Confessions of a Comic Book Guy is a weekly column by Steve Bennett of Super-Fly Comics and Games in Yellow Springs, Ohio.  This week, Bennett looks at death in the comics, and how the lessons show the way to making great comics.

Last week (see “Confessions of a Comic Book Guy - Guess Who?”), I wrote how the Dungeon & Dragons cartoon series from the1980s finally received its long-awaited conclusion, in a Brazilian commercial for a French car. Life rarely surprises me anymore, but I must confess, that sort of did. I wondered why they didn’t just do a new version of the show for Netflix; the home of other 80s animated revivals like Voltron and She-Ra and the Princesses of Power.  Well, that hasn’t happened, yet, but the directors of Avengers: Endgame are adapting Magic: The Gathering for Netflix (see “New ‘Magic: The Gathering’ Animated Series for Netflix”). Teaming with Hasbro and Wizards of the Coast, Joe and Anthony Russo will executive produce with Henry Gilroy (Star Wars Rebels, Star Wars: The Clone Wars) and Jose Molina (The Tick) serving as showrunners and Yoriaki Mochizuki (Spider-Man: Into the Spider-Verse) as supervising director and co-executive producer.

Marvel Editor in Chief Teases More Permanent Comics Deaths reveals that while at an unspecified Swedish comic book convention Marvel Editor-in-Chief C.B. Cebulski promised, "…to pump the brakes a bit when it comes to killing off characters," he’s also quoted as saying "I don't want death to be used to boost sales or to use as a shock value...,” and if “we choose to do it now, we're going to add a little more weight and permanence to the situation." I certainly hope that this is the case because as Avengers: Endgame made abundantly evident, Marvel Comics simply can’t do death as well as the Marvel Cinematic Universe.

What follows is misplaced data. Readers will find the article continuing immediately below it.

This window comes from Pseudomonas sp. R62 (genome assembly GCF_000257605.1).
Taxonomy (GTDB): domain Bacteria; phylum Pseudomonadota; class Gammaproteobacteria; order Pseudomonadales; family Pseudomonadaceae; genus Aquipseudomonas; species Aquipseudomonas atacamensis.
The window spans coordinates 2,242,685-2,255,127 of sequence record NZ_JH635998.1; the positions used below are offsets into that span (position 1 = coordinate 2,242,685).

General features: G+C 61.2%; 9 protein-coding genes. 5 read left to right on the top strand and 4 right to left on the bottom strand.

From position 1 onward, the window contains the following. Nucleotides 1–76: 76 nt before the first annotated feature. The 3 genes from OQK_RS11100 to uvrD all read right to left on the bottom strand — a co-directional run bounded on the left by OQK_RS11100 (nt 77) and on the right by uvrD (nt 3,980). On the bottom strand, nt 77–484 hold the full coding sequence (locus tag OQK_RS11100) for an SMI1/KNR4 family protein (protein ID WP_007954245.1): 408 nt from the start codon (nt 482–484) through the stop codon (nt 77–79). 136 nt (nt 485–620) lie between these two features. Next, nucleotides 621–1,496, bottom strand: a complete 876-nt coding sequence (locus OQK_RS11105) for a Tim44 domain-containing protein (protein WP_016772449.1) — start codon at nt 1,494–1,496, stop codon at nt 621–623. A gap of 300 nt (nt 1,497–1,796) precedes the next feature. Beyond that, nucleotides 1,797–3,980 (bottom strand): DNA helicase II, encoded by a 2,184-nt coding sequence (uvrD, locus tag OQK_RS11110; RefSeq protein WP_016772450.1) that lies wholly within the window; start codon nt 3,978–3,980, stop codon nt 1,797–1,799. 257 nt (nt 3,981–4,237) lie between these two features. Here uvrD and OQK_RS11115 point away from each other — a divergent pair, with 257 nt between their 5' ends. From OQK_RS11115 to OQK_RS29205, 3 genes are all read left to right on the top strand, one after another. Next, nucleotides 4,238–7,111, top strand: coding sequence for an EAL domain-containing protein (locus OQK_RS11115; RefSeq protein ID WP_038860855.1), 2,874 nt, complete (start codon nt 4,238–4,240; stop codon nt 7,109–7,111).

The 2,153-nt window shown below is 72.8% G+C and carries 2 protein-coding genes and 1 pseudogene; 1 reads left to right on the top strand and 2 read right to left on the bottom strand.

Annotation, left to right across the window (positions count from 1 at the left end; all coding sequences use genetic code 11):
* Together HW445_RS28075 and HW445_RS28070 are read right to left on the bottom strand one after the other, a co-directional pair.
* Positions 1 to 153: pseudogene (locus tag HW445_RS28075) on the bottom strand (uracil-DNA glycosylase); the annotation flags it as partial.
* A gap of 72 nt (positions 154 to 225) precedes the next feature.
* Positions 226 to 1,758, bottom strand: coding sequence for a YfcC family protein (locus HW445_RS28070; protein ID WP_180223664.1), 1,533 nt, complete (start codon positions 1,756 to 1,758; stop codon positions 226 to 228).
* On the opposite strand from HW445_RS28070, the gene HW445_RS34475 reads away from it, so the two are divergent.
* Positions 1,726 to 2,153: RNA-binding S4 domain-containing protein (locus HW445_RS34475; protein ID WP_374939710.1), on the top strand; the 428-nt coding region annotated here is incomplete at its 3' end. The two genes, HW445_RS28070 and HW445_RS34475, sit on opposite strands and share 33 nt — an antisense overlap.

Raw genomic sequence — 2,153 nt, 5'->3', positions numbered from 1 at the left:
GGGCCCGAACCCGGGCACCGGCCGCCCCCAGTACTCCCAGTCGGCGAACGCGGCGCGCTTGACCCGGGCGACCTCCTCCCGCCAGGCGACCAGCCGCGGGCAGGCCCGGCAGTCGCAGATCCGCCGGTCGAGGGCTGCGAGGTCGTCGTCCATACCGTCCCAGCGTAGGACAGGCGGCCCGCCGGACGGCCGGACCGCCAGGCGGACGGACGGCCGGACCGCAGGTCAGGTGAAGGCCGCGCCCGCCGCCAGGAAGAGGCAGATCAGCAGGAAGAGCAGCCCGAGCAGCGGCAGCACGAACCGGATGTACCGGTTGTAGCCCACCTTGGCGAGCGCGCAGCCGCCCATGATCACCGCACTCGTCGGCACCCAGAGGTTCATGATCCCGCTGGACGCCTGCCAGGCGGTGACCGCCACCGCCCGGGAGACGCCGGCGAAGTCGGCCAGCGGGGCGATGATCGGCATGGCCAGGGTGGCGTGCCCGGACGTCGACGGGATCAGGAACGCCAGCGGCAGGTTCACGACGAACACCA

The Death of Wolverine may have gotten Marvel some free press and sold some comics but, ultimately nobody cared, while when Tony Stark died in Avengers: Endgame, people all over the world cried. Once comics used to have this kind of impact on people; take Sydney Smith’s The Gumps, a daily newspaper strip created in 1917 about the middle-class family of Andy Gump* which was a mix of drama, adventure, and comedy. The Gumps wasn’t just popular, it was a cultural phenomenon equivalent to Peanuts or The Simpsons and it made Smith a multi-millionaire.